Dr. Elmer McCollum was an American biochemist and the first chair of the Department of Biochemistry and Molecular Biology at Johns Hopkins University. He discovered vitamin A and that vitamin B was a complex, and he found that rickets could be prevented by vitamin D. He published over 150 articles about the role of vitamins and trace minerals on nutrition. He wrote the book, The Newer Knowledge of Nutrition 1918, which was a primary influence for dietitians at the time.

In his book, McCollum reveals that poor diet is linked to reduced immune function, and therefore, a higher incidence of diseases such as tuberculosis. He stated that large groups of people are making serious errors in their food selection, and that there are many degrees of malnutrition that are unrecognizable except for their effects on the body over long periods of time.

Dr. Lafayette Mendel

Dr. Lafayette Mendel

Dr. Lafayette Mendel

Dr. Lafayette Mendel was an American biochemist at Yale who studied vitamin A and B, tryptophan, and lysine, starting from 1903. He and his associate, Thomas B. Osborne, wrote over one hundred articles on the importance of vitamins and amino acids, particularly plant proteins, on overall health, and how nutrient deficiencies lead to specific diseases.

 

 

Dr. Jacob Lipman

Dr. Jacob Lipman

Dr. Jacob Lipman

Dr. Jacob Lipman was a professor and researcher who studied soil chemistry and bacteriology. In 1911, he became the director of the Rutgers New Jersey Agricultural Experiment Station, one of the most renowned agricultural organizations in the world. Dr. Lipman laid the groundwork for Dr. Charles Northen, demonstrating that our soils are deficient in essential minerals.

Dr. Charles Northen

Dr. Charles Northen was a physician specializing in digestive diseases and nutritional disorders. He was the first to demonstrate that most of our food supply is poor in minerals and that the proportions in food lack the necessary balance for good health.

“This quiet, unballyhooed pioneer and genius in the field of nutrition demonstrates that countless human ills stem from the fact that impoverished soil of America no longer provides plant foods with the mineral elements essential to human nourishment and health! To overcome this alarming condition, he doctors sick soils and, by seeming miracles, raises truly healthy and health-giving fruits and vegetables.”

Rex Beach, novelist and playwright

(speaking of Dr. Northen)

It was Dr. Northen who first voiced the surprising assertion that we must make soil building the basis of food building in order to accomplish human building. Northen said we should “bear in mind that minerals are vital to human metabolism and health – and that no plant or animal can appropriate to itself any mineral which is not present in the soil upon which it feeds.”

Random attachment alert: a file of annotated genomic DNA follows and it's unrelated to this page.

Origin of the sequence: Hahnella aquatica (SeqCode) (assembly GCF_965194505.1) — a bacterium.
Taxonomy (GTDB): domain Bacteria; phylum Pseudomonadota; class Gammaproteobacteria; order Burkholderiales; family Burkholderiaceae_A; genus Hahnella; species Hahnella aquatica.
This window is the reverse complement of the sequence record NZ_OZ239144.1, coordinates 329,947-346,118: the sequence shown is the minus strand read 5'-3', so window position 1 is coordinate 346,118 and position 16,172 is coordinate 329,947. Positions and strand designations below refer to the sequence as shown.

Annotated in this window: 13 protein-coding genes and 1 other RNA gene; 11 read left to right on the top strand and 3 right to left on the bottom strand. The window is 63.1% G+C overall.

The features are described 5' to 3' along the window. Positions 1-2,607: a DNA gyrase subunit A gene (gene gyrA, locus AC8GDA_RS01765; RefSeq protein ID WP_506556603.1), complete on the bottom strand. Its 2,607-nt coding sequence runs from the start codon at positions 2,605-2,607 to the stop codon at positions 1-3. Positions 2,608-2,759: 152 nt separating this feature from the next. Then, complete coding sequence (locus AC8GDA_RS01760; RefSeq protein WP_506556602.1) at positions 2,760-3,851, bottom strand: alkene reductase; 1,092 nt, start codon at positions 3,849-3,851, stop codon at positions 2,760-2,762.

Not only was Northen the first to identify this dangerous problem, he was the first to solve it. He found a way to restore minerals to the foods. In his experiments, he doubled and redoubled the natural mineral content of fruits and vegetables.

He dramatically increased the levels of iodine and iron in milk, and he assisted hens in laying nutrient-rich eggs. He improved the food value, quality, and quantity of seed potatoes in Maine, grapes in California, oranges in Florida, and field crops in other states. By re-establishing a proper mineral balance in soil, he grew crops that contained an ample amount of desired nutrition.

Northen also proved that crops grown in properly mineralized soil were larger and healthier. Seeds germinated quicker, grew more rapidly, and made larger plants. Trees were healthier and bore more fruit. The texture, appearance, and flavor were also greatly improved.

In an interview, Northen said, “I gave up medicine because this is a wider and a more important work. Sick soils mean sick plants, sick animals, and sick people. Physical, mental, and moral fitness depends largely upon an ample supply and a proper proportion of the minerals in our foods. Nerve function, nerve stability, nerve cell-building likewise depend thereon. I’m really a doctor of sick soils.”

Drs. Schreiner, Mendel, McCollum, Lipman, and Northen were cited in an article by Rex Beach in 1936 entitled Modern Miracle Men which was originally published by Cosmopolitan and later as United States Senate document No. 264 (74th Congress, 2nd Session) as part of a Congressional investigation into U.S. farming practices. These leading authorities of their day were sounding the alarm that depleted soils were causing a significant decline in the nation’s health, evidenced by a steady increase in degenerative diseases.

Excerpt from Senate document No. 264:

“You’d think, wouldn’t you, that a carrot is a carrot – that one is about as good as another as far as nourishment is concerned? But it isn’t; one carrot may look and taste like another and yet be lacking in the particular mineral element which our system requires and which carrots are supposed to contain. Laboratory tests prove that the fruits, the vegetables, the grains, the eggs and even the milk and the meats of today are not what they were a few generations ago. (Which doubtless explains why our forefathers thrived on a selection of foods that would starve us!)

No man of today can eat enough fruits and vegetables to supply his system with the mineral salts he requires for perfect health, because his stomach isn’t big enough to hold them! And we are running to big stomachs.